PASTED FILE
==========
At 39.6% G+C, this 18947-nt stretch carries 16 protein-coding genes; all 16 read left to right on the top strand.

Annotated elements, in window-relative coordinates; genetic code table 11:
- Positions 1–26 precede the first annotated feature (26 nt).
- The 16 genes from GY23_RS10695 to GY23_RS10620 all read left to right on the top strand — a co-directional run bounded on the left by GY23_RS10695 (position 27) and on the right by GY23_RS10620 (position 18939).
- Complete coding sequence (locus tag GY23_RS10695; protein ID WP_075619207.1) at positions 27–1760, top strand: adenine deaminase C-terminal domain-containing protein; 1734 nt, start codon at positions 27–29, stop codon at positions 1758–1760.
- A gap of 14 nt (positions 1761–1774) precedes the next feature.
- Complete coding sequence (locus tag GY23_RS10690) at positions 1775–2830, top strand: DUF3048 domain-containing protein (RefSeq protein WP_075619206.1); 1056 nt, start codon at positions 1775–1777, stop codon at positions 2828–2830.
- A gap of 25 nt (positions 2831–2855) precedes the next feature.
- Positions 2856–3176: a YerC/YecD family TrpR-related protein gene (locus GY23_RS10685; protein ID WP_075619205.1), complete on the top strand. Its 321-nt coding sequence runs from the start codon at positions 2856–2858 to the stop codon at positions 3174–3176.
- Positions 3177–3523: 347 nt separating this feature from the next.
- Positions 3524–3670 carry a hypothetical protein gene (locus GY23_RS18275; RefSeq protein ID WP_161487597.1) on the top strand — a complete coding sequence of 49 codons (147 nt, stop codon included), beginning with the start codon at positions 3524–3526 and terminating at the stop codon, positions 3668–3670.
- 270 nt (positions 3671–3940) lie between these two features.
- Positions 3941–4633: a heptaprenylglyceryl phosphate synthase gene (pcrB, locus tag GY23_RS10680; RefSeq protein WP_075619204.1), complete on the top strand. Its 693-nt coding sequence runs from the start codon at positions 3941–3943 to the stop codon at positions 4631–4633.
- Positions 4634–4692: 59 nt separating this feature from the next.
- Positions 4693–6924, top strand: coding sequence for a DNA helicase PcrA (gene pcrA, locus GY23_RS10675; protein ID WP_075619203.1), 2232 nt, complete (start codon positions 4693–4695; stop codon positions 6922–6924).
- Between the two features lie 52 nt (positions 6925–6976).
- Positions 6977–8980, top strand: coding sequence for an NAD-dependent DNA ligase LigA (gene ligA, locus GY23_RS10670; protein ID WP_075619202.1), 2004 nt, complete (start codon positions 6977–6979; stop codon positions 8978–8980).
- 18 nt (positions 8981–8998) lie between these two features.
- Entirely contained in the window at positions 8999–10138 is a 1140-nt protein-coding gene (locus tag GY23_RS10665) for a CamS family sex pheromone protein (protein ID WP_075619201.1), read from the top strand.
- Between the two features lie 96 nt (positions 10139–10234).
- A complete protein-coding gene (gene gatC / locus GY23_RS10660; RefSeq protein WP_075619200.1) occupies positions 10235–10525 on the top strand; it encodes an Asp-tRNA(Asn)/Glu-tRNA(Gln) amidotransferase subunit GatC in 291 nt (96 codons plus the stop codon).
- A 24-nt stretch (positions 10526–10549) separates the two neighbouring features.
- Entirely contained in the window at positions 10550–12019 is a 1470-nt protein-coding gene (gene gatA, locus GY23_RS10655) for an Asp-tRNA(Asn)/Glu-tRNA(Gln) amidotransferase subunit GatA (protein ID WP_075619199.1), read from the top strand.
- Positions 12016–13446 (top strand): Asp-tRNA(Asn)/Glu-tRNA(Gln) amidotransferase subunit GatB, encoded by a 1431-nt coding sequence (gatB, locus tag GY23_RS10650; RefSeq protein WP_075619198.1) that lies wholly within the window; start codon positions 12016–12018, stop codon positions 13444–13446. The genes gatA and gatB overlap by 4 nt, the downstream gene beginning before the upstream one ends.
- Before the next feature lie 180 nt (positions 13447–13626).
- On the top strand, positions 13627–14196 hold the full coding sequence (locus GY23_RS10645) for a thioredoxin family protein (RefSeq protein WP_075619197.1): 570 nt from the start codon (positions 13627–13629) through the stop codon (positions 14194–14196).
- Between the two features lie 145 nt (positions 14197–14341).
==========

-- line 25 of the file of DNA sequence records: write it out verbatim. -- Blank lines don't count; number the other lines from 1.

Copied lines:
- Before the next feature lie 180 nt (positions 13447–13626).